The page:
Soho’s Bob Bob Ricard

As you probably already know, I have expensive taste when it comes to restaurants. Bob Bob Ricard has been on my list for about a year now. I considered going there for my birthday last year but I tried to make a reservation very last minute and it didn’t work out. This year, I pre-booked a table weeks in advance and planned a whole outfit around it – which you can read about here. You guys probably know all about the famous ‘Press for champagne’ button. It’s actually famous for pouring more champagne than any other restaurant in the UK. Unfortunately, I don’t like champagne so I didn’t press my button. If I did, I probably would have been charged £1,000 a drop anyway so it was for the best… This is a very pricey restaurant. I would actually say that it was more expensive than Hutong at The Shard. I rarely look at the prices of food when I go out, but I definitely noticed the prices on this menu!

Slow roasted pork belly on rolled cranberry, served with baked apple and apple sauce – £27.50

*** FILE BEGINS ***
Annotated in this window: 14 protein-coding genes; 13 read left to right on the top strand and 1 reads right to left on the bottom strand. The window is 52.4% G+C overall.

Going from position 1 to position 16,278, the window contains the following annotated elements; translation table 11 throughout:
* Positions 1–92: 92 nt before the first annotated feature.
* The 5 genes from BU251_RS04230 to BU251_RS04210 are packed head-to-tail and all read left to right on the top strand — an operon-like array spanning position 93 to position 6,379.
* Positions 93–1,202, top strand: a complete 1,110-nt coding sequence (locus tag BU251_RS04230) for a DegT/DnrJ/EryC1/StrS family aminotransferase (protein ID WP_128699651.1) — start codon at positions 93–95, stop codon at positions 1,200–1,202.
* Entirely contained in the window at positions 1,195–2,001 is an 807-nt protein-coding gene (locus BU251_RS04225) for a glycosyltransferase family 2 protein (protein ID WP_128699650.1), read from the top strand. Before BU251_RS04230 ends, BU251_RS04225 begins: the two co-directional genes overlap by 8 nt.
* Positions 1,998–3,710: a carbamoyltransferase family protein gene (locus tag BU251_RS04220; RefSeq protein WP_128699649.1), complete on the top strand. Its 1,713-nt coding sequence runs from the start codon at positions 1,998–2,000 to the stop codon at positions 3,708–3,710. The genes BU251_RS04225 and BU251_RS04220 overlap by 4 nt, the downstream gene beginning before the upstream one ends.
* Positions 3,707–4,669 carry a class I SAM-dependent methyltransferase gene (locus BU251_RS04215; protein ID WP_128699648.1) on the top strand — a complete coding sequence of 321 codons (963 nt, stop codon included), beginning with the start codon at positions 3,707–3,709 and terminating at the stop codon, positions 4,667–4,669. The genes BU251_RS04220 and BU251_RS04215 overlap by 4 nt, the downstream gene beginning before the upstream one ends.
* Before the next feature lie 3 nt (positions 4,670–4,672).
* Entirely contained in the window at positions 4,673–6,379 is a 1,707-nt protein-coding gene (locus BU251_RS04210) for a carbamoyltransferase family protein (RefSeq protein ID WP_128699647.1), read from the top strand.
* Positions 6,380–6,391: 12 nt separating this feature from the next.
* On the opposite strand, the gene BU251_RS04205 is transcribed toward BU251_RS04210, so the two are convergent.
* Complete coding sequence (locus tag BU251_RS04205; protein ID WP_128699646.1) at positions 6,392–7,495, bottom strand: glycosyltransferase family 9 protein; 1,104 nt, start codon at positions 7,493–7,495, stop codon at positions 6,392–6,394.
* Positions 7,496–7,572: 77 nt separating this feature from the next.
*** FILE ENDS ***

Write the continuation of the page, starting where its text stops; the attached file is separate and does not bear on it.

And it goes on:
Flaming crème brulee, flambeed at the table – £13.50

It was a toss up between the chicken and champagne pie (I’m drooling just thinking about it) and the pork belly. But if you know me well enough, you’ll know that I absolutely cannot resist pork belly. I think it’s one of those things that’s quite difficult to do well, whereas a pie is pretty easy.

I have to say that although it tasted lovely, the pork really wasn’t anything mind-blowing. I enjoyed the taste of the rolled cranberries but I found them to be quite dry, even with the sauce. The baked apple felt a little bit random to me and I don’t think it went that well with the pork. I would have preferred to have some vegetables or mashed potato – the commoner in me is coming out but I don’t like my apples baked with my mains, sorry!

The crème brulee, however, was the best crème brulee I have ever had. I only ordered it because it’s flambeed at the table and it was my birthday so I had to order the most fun dessert on the menu. But I have to say that it was honestly insane! It was deliciously creamy, with a perfectly caramelised layer of sugar. It was honestly heaven, with just the right amount of sweetness.